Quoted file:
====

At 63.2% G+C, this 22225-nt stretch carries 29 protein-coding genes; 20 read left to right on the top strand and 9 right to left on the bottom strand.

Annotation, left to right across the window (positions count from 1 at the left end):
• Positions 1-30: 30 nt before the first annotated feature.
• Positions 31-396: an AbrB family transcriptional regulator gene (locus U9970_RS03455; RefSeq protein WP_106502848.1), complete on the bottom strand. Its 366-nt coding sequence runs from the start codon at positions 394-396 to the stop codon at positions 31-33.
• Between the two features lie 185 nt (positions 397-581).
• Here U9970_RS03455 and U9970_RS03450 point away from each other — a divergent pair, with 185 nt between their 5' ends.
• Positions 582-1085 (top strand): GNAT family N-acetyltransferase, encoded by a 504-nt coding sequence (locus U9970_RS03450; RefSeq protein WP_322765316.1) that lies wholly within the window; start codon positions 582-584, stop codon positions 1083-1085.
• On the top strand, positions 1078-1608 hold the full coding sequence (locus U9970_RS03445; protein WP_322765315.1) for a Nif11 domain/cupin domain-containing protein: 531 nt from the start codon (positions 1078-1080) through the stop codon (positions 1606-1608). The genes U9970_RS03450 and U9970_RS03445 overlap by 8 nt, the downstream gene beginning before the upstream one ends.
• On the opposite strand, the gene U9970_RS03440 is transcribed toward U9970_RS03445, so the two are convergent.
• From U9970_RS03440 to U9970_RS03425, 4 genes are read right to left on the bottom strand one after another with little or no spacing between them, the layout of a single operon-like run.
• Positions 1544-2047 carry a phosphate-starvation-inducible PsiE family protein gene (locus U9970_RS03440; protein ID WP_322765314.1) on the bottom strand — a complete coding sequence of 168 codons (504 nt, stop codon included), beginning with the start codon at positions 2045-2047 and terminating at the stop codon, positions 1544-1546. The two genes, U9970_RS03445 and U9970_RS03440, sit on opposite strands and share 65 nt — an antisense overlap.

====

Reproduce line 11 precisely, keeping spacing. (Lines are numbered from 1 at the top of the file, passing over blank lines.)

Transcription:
• Positions 1544-2047 carry a phosphate-starvation-inducible PsiE family protein gene (locus U9970_RS03440; protein ID WP_322765314.1) on the bottom strand — a complete coding sequence of 168 codons (504 nt, stop codon included), beginning with the start codon at positions 2045-2047 and terminating at the stop codon, positions 1544-1546. The two genes, U9970_RS03445 and U9970_RS03440, sit on opposite strands and share 65 nt — an antisense overlap.